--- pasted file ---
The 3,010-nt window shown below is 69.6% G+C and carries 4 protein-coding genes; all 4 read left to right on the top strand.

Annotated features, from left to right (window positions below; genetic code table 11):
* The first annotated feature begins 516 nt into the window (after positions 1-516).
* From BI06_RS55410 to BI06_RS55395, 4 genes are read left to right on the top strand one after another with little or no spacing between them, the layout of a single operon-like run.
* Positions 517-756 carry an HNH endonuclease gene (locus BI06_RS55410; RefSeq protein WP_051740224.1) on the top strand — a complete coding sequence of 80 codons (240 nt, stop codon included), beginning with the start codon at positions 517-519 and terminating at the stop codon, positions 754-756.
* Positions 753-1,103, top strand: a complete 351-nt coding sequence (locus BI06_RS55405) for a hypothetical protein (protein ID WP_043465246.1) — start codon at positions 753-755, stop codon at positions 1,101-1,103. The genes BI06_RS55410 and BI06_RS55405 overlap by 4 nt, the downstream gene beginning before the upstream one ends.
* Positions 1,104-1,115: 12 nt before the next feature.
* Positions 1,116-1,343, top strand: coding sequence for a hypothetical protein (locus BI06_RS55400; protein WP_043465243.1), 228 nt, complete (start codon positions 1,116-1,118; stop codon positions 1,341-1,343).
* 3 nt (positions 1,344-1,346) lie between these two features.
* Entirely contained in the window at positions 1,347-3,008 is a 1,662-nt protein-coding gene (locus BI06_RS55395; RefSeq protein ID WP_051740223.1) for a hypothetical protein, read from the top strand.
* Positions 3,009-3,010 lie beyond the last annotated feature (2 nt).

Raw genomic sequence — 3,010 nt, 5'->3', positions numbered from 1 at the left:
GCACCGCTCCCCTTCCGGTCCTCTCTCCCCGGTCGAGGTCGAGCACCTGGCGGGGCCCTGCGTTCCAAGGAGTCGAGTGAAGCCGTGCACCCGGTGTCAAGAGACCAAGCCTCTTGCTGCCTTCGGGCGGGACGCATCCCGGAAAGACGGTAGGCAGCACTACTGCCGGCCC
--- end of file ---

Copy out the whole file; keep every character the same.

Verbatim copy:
The 3,010-nt window shown below is 69.6% G+C and carries 4 protein-coding genes; all 4 read left to right on the top strand.

Annotated features, from left to right (window positions below; genetic code table 11):
* The first annotated feature begins 516 nt into the window (after positions 1-516).
* From BI06_RS55410 to BI06_RS55395, 4 genes are read left to right on the top strand one after another with little or no spacing between them, the layout of a single operon-like run.
* Positions 517-756 carry an HNH endonuclease gene (locus BI06_RS55410; RefSeq protein WP_051740224.1) on the top strand — a complete coding sequence of 80 codons (240 nt, stop codon included), beginning with the start codon at positions 517-519 and terminating at the stop codon, positions 754-756.
* Positions 753-1,103, top strand: a complete 351-nt coding sequence (locus BI06_RS55405) for a hypothetical protein (protein ID WP_043465246.1) — start codon at positions 753-755, stop codon at positions 1,101-1,103. The genes BI06_RS55410 and BI06_RS55405 overlap by 4 nt, the downstream gene beginning before the upstream one ends.
* Positions 1,104-1,115: 12 nt before the next feature.
* Positions 1,116-1,343, top strand: coding sequence for a hypothetical protein (locus BI06_RS55400; protein WP_043465243.1), 228 nt, complete (start codon positions 1,116-1,118; stop codon positions 1,341-1,343).
* 3 nt (positions 1,344-1,346) lie between these two features.
* Entirely contained in the window at positions 1,347-3,008 is a 1,662-nt protein-coding gene (locus BI06_RS55395; RefSeq protein ID WP_051740223.1) for a hypothetical protein, read from the top strand.
* Positions 3,009-3,010 lie beyond the last annotated feature (2 nt).

Raw genomic sequence — 3,010 nt, 5'->3', positions numbered from 1 at the left:
GCACCGCTCCCCTTCCGGTCCTCTCTCCCCGGTCGAGGTCGAGCACCTGGCGGGGCCCTGCGTTCCAAGGAGTCGAGTGAAGCCGTGCACCCGGTGTCAAGAGACCAAGCCTCTTGCTGCCTTCGGGCGGGACGCATCCCGGAAAGACGGTAGGCAGCACTACTGCCGGCCC